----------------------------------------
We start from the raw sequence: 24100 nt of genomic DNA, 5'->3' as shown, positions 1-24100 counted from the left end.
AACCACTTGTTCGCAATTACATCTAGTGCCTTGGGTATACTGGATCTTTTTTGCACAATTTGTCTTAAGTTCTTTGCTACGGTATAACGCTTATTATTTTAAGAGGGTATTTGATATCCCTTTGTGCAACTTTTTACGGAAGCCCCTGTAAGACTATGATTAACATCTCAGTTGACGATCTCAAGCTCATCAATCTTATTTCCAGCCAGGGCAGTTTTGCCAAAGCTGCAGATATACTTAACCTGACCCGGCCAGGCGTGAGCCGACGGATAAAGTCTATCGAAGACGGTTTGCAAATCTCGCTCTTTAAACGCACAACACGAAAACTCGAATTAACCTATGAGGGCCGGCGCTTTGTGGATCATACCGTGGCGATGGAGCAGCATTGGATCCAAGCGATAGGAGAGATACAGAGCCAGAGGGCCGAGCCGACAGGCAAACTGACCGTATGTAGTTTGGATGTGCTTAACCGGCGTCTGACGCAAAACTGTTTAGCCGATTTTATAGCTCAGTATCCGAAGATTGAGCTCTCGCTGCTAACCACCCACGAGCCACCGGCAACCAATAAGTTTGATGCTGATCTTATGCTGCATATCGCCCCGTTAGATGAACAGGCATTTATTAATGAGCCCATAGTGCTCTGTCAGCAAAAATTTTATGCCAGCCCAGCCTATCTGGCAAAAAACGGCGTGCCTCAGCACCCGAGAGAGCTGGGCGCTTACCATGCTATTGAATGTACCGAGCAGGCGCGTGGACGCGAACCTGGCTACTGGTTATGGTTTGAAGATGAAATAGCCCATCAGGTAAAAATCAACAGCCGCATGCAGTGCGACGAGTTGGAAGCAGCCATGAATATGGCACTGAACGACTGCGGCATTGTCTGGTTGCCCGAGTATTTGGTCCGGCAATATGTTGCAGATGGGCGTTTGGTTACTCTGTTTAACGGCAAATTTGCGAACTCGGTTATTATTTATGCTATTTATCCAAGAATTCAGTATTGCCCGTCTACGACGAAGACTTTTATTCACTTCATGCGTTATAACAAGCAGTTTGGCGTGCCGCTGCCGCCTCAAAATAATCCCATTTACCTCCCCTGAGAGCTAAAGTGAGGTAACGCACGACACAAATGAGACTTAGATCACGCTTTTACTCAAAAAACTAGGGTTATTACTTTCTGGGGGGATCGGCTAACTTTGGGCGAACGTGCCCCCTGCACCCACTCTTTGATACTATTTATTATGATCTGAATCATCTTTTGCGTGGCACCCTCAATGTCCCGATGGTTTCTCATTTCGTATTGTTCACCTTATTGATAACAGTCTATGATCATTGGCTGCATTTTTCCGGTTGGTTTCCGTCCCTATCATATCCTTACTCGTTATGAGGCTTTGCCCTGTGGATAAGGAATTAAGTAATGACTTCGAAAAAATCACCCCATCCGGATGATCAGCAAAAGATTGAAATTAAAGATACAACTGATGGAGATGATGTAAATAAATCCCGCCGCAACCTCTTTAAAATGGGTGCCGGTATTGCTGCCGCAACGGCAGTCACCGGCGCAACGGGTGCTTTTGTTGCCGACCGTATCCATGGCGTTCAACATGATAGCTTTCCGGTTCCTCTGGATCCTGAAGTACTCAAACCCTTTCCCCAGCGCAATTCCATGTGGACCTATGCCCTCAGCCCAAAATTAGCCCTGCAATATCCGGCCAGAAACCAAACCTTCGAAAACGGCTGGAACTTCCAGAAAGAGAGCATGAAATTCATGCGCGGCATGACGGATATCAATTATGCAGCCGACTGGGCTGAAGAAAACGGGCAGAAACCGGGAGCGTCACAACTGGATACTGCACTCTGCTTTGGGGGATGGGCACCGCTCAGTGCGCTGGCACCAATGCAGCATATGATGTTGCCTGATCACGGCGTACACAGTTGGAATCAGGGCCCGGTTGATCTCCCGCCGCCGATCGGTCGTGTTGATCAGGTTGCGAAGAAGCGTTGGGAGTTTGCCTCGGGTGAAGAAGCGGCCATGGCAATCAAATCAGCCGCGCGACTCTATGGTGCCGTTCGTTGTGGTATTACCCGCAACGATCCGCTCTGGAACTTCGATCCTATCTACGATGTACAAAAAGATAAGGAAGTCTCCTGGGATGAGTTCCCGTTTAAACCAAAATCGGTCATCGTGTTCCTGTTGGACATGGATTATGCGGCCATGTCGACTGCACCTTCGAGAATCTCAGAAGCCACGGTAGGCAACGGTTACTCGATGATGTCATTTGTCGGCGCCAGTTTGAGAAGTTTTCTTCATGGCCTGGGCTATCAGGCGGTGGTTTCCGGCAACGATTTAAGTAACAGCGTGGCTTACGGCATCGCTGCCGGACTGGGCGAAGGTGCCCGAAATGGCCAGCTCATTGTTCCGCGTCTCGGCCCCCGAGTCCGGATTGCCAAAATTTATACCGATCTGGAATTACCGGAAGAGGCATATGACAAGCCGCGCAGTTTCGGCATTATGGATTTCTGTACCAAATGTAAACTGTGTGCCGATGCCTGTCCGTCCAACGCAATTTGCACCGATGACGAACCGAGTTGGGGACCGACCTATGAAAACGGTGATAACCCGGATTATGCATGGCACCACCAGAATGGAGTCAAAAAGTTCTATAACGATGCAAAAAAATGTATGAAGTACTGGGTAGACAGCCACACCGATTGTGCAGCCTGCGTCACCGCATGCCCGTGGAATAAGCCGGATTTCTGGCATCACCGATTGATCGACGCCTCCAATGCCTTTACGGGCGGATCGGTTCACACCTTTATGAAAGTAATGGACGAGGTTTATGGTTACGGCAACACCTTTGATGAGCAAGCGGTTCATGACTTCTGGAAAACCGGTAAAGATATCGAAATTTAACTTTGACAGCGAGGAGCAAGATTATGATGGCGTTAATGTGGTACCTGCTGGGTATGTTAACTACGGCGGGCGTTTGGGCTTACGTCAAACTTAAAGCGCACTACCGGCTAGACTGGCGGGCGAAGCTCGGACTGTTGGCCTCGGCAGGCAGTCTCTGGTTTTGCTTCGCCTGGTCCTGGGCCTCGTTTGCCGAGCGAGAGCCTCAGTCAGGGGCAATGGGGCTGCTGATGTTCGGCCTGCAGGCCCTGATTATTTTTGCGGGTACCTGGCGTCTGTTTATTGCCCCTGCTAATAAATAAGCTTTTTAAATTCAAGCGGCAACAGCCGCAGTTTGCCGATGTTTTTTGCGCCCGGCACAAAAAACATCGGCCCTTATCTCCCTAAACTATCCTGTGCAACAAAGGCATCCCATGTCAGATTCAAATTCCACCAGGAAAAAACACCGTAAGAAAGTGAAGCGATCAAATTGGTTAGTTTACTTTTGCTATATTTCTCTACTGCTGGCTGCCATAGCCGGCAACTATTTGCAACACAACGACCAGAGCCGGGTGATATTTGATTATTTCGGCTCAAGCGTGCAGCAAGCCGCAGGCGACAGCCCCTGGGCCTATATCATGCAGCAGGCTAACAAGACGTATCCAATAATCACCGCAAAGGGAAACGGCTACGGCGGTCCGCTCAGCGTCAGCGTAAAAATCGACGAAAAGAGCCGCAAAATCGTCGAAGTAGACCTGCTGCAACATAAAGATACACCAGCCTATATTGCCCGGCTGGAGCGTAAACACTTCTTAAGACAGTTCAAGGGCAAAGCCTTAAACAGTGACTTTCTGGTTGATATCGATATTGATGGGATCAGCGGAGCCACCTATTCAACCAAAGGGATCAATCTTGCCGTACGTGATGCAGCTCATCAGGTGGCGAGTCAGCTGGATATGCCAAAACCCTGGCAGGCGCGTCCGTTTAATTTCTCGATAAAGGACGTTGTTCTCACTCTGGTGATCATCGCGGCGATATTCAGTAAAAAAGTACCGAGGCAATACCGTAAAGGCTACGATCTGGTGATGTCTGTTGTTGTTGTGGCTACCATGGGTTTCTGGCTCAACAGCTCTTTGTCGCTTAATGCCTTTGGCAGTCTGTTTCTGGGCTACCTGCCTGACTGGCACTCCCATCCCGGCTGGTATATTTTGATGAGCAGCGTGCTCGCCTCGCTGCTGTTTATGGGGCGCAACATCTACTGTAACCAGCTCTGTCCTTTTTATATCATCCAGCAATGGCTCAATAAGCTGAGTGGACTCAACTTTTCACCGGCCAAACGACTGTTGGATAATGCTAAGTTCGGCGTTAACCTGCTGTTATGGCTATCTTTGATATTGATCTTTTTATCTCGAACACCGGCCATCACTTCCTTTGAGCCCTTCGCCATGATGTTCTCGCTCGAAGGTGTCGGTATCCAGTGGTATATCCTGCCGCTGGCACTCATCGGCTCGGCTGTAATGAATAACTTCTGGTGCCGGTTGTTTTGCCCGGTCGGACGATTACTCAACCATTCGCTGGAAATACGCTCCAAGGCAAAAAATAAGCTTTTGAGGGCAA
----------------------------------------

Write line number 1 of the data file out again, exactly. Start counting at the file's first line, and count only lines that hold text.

We start from the raw sequence: 24100 nt of genomic DNA, 5'->3' as shown, positions 1-24100 counted from the left end.